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Title: An Inquiry into the Nature of Teaching and Learning practices at the Royal University of Bhutan
Contributor(s): Gyamtso, Dekiv Chhojom (author); Paterson, David  (supervisor); Maxwell, Thomas W  (supervisor)
Conferred Date: 2013
Copyright Date: 2012
Open Access: Yes
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Abstract: Teaching and learning practices in higher education have been the focus of educational research for more than a decade in many countries contributing to the international debate. In Bhutan however, relatively few studies have explored teaching practices in the tertiary sector and this study breaks new ground. This study examines the nature of teaching and learning practices in a representative sample of the colleges of the Royal University of Bhutan (RUB). The establishment of the Royal University of Bhutan saw the introduction of the 'Wheel of Academic Law', which introduced new policy guidelines for tertiary teaching. Its introduction was one of several factors that prompted this study. This policy obliges RUB staff to make a conceptual shift in their teaching, from earlier reliance on the input model (transmission/teacher-centred) to a learning-outcomes model with students becoming responsible for their own learning (facilitation/learner-centred). The motive was to improve teaching and learning practices at the RUB, a motive that led to the establishment of the Centre for University Learning and Teaching in 2008. Even more recently the RUB (July 2011) gained recognition as an autonomous organisation, separate from the Royal Civil Service Commission (RCSC) in Bhutan. This move has again generated interest in and commitment to enhancing the quality of its teaching and learning. It was critical and timely to examine the nature of the teaching and learning practices at the RUB with a view to the enhancement of practices. The purpose of this study was to identify the nature and the extent of the gap between what is intended by the RUB as set out in the 'Wheel of Academic Law' and what is actually practiced. This study employed qualitative research based on interpretivist principles using the case study design. A mixed-methods approach was used, that included lesson observations, questionnaires, interviews, and field notes. An analytical framework consisting of seven categories based on existing literature that covered planning, implementation, and evaluation classroom practices was developed to analyse the data. Participants included 36 academic staff, 805 students, and 15 academic support staff at five of the ten Colleges of RUB.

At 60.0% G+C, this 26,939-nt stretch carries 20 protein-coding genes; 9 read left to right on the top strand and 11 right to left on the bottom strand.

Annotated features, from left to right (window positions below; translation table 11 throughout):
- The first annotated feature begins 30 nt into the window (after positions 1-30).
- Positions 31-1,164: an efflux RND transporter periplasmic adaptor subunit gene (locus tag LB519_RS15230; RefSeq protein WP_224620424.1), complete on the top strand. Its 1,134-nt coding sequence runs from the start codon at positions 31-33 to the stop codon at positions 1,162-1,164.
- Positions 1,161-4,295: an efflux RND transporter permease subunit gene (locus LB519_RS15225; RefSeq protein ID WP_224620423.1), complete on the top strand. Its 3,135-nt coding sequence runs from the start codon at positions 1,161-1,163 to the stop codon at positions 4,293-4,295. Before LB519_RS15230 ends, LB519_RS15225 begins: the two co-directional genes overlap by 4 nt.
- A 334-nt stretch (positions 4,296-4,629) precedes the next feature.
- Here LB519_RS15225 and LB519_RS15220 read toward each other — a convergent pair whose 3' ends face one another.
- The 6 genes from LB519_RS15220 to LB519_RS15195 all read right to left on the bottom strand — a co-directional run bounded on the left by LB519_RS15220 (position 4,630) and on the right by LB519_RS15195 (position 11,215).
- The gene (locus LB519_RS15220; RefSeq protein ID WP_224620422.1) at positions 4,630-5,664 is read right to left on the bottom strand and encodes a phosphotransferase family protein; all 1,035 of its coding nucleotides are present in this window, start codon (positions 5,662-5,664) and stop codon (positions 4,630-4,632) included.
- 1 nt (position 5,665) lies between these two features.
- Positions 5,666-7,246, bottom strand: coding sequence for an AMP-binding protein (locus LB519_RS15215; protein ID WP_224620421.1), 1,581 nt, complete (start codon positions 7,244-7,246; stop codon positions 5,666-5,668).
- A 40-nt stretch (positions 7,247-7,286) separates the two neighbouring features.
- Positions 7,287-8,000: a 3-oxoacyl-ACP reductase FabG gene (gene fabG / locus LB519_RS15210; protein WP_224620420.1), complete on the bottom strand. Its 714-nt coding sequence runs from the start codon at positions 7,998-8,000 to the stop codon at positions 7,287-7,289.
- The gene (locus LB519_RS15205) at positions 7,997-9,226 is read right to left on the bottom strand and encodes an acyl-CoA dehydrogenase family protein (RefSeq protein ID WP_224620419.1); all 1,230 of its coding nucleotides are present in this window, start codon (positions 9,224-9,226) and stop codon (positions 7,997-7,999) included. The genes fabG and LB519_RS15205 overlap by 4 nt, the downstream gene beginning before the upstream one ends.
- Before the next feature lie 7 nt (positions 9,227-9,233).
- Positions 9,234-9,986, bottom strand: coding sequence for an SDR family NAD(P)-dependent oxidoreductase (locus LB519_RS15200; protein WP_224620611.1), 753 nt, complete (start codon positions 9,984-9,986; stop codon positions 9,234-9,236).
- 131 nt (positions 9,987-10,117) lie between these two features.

Publication Type: Thesis Doctoral
Field of Research Codes: 130304 Educational Administration, Management and Leadership
Rights Statement: Copyright 2012 - Dekiv Chhojom Gyamtso
HERDC Category Description: T2 Thesis - Doctorate by Research
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